Because the class was so small, the students really began to open up to me. They seemed to feel much more comfortable talking to me with fewer students in the room. One such student discussed his disability with me. He was diagnosed as having a specific learning disability. In addition to that, he had been shot when he was younger and was physically impaired as a result. After our conversation, I knew that the rapport that we already had had been strengthened.


February 22, 2008

            The day was going quite well, until lunch time when a boy sexually harassed a girl in the lunch line. As I sat at the lunch table and ate my lunch, I noticed a male student inappropriately placing his hands on a female student. I was astonished. I got up and approached the boy and the girl and took them to the side to talk with them.  It appeared that the girl had been attempting to make the boy stop touching her, but he refused. So I explained to the boy that what he was doing was inappropriate and considered to be sexual harassment and to never do it again. I also explained to the girl to never let anyone put their hands on her in such a way ever again.

            Then I told my supervising teacher what had occurred and she explained to me that he had performed a similar act before and was given a warning. Now, his parent was to be contacted. We called his parent and he came up to the school. After we explained to him what had occurred, he was devastated.  He told us that he would definitely take care of the situation.


February 25, 2008

            In our profession development meeting today, we discussed the exceptional education audit that would soon be occurring. We were told to place the number of students enrolled, present, and absent on the board for each class period, in preparation for the audit.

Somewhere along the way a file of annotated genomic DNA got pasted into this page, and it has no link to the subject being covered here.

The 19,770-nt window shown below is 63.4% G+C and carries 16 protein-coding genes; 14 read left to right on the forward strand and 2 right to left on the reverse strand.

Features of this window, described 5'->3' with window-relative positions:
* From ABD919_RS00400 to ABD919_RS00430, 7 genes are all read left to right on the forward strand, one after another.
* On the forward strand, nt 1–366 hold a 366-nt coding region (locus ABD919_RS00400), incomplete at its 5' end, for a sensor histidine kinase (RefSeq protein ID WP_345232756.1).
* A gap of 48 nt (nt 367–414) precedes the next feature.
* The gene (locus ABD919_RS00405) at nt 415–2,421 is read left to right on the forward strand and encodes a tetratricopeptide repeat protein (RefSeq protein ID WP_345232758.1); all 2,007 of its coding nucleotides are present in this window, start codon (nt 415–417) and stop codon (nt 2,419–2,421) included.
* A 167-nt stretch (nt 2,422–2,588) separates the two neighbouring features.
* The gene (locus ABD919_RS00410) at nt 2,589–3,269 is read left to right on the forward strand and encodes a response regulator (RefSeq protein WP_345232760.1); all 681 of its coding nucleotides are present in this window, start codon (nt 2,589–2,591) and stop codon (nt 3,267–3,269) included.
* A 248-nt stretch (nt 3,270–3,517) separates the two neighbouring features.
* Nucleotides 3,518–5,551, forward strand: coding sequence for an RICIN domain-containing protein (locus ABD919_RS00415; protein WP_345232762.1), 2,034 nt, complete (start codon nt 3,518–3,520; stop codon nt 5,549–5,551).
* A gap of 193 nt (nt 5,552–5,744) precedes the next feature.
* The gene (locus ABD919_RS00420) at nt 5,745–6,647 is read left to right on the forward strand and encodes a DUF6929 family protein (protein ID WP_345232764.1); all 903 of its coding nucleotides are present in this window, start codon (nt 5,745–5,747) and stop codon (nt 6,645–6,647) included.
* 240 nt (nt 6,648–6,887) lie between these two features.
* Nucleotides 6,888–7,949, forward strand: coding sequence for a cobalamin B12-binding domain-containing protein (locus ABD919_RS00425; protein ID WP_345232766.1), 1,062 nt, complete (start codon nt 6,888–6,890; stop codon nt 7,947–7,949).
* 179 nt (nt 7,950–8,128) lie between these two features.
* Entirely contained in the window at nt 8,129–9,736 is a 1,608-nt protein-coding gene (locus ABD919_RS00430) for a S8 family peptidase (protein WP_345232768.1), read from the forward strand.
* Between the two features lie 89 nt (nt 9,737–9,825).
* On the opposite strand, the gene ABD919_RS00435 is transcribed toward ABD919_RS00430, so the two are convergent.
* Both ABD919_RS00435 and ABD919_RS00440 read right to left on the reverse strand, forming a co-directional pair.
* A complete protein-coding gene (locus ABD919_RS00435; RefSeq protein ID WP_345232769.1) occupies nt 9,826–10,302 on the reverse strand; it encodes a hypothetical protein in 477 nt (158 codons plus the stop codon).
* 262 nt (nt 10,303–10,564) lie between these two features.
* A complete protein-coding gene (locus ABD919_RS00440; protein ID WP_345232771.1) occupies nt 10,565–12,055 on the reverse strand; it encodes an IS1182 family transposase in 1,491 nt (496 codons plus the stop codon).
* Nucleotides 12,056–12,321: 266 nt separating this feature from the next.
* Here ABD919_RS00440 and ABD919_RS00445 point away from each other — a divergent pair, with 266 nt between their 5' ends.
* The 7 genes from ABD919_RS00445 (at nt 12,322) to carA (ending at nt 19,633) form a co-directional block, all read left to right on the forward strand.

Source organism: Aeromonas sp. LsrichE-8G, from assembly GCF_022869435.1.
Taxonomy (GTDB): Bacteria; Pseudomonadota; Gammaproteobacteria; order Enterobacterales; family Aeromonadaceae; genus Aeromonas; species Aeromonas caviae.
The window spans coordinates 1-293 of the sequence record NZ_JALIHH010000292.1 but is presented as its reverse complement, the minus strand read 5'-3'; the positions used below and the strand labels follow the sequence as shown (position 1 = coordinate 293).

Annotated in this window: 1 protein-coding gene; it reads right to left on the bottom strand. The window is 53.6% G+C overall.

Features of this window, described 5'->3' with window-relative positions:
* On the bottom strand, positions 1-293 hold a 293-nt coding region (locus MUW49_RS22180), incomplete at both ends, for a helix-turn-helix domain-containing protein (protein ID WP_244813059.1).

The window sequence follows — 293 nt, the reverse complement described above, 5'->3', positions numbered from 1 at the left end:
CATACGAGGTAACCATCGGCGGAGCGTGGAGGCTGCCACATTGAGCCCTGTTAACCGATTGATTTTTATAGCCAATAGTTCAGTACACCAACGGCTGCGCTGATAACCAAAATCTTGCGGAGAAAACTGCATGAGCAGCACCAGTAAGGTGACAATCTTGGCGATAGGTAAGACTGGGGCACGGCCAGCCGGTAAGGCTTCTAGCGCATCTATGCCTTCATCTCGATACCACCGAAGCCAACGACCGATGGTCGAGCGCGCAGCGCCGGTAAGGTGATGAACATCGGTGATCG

We also discussed several faculty reminders including learning expectations, the data inquiry process, daily professional responsibilities, and attendance. Under learning experiences, we were reinforced to always monitor student progress, list homework on the board, and make sure our objective is taken from the pacing guide. Under data inquiry, we were told to assess students every two weeks, and post grades on the on-line grading system.

            Under professional responsibilities, we were reinforced to always dress professionally, to arrive to work at 7:45 A.M., and to keep the noise level at a minimum in the lunch room. Under attendance, we were told to call roll each day and to always report students who are skipping class to the attendance officer.

            I think it is imperative for the principal to make these meetings mandatory. Teachers should conduct themselves in a professional manner, dress professionally, and be punctual at all times. These meetings serve as simple reminders for some teachers; however, others need to be continually told how to conduct themselves.


February 26, 2008

            Today we discussed different types of postsecondary education. Many of my students were very interested in the lesson because it was something they could really relate to. Although my students consist of a combination of ninth, tenth, eleventh, and twelfth graders, each student was equally interested in the lesson. The ninth graders were already beginning to plan for college.

            We also discussed the different types of financial aid to help pay for college. Most of the students had no idea that a person can receive a grant or a scholarship to pay for their college tuition. I was so excited that everyone seemed so interested in the lesson. “If only every day could go this smoothly,” I thought as I listened to my students give a response for an oral quiz grade.